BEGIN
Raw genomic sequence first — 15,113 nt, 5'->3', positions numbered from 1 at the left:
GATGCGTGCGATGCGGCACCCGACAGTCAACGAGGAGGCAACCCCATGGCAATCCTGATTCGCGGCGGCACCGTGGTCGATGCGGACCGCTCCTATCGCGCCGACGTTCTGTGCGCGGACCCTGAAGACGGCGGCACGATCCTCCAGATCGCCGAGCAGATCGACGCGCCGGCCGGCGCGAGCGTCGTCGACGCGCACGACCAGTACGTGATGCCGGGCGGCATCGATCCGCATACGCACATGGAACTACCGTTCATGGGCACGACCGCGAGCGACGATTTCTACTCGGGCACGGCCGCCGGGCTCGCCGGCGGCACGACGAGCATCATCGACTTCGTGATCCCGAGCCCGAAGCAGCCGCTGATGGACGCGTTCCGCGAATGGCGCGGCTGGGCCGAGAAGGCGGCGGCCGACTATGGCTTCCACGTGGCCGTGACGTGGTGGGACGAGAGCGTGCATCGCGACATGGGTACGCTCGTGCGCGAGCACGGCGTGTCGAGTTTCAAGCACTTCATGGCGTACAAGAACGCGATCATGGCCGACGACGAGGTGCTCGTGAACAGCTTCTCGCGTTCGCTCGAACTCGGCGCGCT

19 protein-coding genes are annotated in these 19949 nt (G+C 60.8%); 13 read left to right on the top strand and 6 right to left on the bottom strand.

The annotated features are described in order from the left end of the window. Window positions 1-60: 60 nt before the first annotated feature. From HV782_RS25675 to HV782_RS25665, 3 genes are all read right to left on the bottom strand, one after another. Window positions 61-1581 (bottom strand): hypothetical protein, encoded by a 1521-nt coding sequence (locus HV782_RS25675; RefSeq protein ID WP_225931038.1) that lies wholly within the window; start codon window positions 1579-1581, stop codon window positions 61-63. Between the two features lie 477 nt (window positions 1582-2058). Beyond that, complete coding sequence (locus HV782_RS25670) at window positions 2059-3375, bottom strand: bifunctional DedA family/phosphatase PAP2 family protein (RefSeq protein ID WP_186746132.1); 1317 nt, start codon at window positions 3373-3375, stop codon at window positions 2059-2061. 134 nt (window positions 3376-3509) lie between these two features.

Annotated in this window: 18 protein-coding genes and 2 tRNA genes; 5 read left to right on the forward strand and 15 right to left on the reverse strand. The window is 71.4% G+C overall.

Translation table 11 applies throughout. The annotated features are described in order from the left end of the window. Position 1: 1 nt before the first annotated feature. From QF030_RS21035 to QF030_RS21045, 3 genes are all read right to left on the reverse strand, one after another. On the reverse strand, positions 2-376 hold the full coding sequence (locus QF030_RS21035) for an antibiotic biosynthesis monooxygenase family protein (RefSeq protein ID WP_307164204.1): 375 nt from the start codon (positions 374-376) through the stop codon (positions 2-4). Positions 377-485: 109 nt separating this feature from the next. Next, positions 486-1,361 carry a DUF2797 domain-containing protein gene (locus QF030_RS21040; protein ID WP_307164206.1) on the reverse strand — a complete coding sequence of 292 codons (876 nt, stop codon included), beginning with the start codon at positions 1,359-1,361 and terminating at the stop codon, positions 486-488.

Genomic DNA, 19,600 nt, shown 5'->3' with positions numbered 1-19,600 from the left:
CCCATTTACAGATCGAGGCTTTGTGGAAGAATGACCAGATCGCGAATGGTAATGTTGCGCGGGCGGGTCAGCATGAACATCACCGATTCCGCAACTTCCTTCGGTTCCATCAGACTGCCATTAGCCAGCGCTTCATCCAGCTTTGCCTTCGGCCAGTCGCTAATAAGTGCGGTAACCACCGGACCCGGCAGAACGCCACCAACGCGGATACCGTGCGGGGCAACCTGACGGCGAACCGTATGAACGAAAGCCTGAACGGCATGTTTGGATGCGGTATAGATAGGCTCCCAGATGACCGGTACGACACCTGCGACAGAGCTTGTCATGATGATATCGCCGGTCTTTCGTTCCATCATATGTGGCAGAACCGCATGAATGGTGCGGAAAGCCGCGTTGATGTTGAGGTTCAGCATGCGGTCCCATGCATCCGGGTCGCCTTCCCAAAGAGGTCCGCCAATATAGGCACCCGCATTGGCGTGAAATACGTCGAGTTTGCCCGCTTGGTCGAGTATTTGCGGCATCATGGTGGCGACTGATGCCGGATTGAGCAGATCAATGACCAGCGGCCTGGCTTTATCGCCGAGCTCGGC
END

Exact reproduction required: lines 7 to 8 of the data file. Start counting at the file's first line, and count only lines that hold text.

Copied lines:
Genomic DNA, 19,600 nt, shown 5'->3' with positions numbered 1-19,600 from the left:
CCCATTTACAGATCGAGGCTTTGTGGAAGAATGACCAGATCGCGAATGGTAATGTTGCGCGGGCGGGTCAGCATGAACATCACCGATTCCGCAACTTCCTTCGGTTCCATCAGACTGCCATTAGCCAGCGCTTCATCCAGCTTTGCCTTCGGCCAGTCGCTAATAAGTGCGGTAACCACCGGACCCGGCAGAACGCCACCAACGCGGATACCGTGCGGGGCAACCTGACGGCGAACCGTATGAACGAAAGCCTGAACGGCATGTTTGGATGCGGTATAGATAGGCTCCCAGATGACCGGTACGACACCTGCGACAGAGCTTGTCATGATGATATCGCCGGTCTTTCGTTCCATCATATGTGGCAGAACCGCATGAATGGTGCGGAAAGCCGCGTTGATGTTGAGGTTCAGCATGCGGTCCCATGCATCCGGGTCGCCTTCCCAAAGAGGTCCGCCAATATAGGCACCCGCATTGGCGTGAAATACGTCGAGTTTGCCCGCTTGGTCGAGTATTTGCGGCATCATGGTGGCGACTGATGCCGGATTGAGCAGATCAATGACCAGCGGCCTGGCTTTATCGCCGAGCTCGGC